I pressed all the fabric and then put the largest  pieces on the design wall -- I pinned a note with the measurements to each piece of fabric.
Like many of you, I find it easier to proceed if there is a "visual" in front of me. 
Next step is to sort the pieces into "similar" width groups. 
In this case, I discovered that I had enough fabric to make two fairly wide columns. 
The space between represents a third column that will bring the backing up to the needed width. 
I keep the vertical grain of the fabric going up and down so the backing behaves more like one piece of fabric -- that makes the quilting easier!
And if I can keep selvages along the outer edges of the left and right columns, that's even better!!
Once the two outer columns were long enough, I started working on the center column.
(There was more stash diving at this point!) 
Here's my backing -- 5 yards of some "on the edge" of very old fabric in it's new forever home!! 
At this point, the quilting is underway -- all straight(ish) lines -- 1/4" on each side of the seams.  That was the basic plan in my head as I finished piecing the top, but when I saw Brigette's blog post (HERE) about the quilting of her version, I was sure my idea was good!!
My goal is to finish by Saturday, June 30?
And I could do it -- not much on my calendar for the week!
I had a great outing yesterday so hopefully I'll be content to stay close to home and quilt!
Want to see some of what I saw?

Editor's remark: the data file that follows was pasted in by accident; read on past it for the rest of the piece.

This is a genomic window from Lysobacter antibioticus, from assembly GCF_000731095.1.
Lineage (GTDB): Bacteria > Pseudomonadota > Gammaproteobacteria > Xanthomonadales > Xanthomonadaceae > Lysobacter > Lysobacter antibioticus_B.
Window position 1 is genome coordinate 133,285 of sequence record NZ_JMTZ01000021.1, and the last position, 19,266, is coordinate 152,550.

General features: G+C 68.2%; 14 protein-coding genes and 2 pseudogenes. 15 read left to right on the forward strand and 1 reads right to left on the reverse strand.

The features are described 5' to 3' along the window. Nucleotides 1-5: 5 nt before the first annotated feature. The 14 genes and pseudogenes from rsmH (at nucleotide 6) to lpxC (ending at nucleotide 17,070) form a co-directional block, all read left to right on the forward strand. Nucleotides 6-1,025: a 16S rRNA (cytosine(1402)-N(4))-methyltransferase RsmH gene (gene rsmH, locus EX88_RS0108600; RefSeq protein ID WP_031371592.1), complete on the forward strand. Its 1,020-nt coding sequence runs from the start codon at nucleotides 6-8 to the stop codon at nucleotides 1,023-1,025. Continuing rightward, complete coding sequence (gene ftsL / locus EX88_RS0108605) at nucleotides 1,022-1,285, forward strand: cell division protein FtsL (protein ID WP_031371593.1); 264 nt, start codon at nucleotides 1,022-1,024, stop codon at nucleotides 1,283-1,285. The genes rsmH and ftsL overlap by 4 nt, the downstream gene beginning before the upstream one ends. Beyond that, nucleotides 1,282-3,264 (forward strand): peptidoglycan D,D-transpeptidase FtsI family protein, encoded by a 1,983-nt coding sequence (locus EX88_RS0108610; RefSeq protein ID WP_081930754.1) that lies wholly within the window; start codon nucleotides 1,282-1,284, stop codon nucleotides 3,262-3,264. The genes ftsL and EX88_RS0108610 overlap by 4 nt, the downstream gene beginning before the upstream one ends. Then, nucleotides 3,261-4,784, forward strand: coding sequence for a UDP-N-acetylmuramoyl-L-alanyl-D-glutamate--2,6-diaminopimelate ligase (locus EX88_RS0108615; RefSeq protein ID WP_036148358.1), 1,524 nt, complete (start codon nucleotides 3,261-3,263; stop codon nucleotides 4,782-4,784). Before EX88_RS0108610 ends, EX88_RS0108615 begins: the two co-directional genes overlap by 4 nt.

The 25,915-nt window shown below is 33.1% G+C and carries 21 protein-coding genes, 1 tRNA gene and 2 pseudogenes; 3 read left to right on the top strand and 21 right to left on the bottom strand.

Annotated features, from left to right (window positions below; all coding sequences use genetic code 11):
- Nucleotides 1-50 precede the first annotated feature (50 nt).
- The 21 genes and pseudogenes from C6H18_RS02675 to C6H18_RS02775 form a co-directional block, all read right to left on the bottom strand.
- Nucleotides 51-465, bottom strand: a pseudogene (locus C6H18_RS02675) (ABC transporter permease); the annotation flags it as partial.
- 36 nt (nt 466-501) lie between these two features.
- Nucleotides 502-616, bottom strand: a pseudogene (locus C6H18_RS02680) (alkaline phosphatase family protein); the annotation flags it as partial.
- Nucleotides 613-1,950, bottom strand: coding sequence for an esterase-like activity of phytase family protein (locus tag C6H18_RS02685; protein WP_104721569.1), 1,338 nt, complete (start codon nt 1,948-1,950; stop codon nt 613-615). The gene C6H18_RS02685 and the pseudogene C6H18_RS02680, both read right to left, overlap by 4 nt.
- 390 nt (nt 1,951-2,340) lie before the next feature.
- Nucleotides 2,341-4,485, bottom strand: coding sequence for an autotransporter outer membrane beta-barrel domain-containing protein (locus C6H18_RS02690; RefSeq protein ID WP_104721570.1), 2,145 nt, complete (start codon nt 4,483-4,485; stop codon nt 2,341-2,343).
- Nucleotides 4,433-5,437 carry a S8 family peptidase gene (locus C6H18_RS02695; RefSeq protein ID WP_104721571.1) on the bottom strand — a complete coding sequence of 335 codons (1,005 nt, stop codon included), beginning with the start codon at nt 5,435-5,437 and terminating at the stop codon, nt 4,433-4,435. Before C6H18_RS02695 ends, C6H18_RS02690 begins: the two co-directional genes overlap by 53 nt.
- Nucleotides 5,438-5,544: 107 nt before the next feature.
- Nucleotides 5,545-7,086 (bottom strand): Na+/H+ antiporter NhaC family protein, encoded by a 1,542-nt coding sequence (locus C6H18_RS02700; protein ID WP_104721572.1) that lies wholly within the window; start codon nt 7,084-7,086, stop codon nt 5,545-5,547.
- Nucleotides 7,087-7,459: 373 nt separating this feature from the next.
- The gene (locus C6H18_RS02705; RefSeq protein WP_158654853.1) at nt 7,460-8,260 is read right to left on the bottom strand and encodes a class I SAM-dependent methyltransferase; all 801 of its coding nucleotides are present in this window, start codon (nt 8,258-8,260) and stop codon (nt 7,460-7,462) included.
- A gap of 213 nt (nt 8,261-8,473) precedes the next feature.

I joined a group of damselfly and dragonfly lovers along a local river -- one thing that could help me add pursuing this lovely little creatures more often is that they don't fly until the sun is shining -- no early mornings for them unlike birds!!

But the morning stayed cloudy and the river was high, so insect sightings were challenging. 
Happily, the forest edge along the river is lush -- no signs of heavy deer browsing which unfortunately is becoming an all too common a sight in my area!!
Native Ostrich ferns underneath a canopy of large sycamore trees.
And these Canada lilies were abundant!!
They tower above the rest of vegetation and I've never seen so many!
Look at this color!!
Once the sun came out, we did begin to see quite a few insects.  I can remember seven different species including this one which was new to me -- a Violet Dancer. 
It's about 2" long and the shade of violet along it's body varies a bit but is always tipped with a blue/violet.
I just noticed that interesting beetle in the lower right of this picture?!?
Wonder what that is?
I will also say that dragonflies and damselflies can be more challenging to spot than birds!
But it's interesting to become more educated about them.
They are a good indicator of good quality environments so it's important to understand and appreciate them!

Okay, back to that quilting!!
Have a lovely week!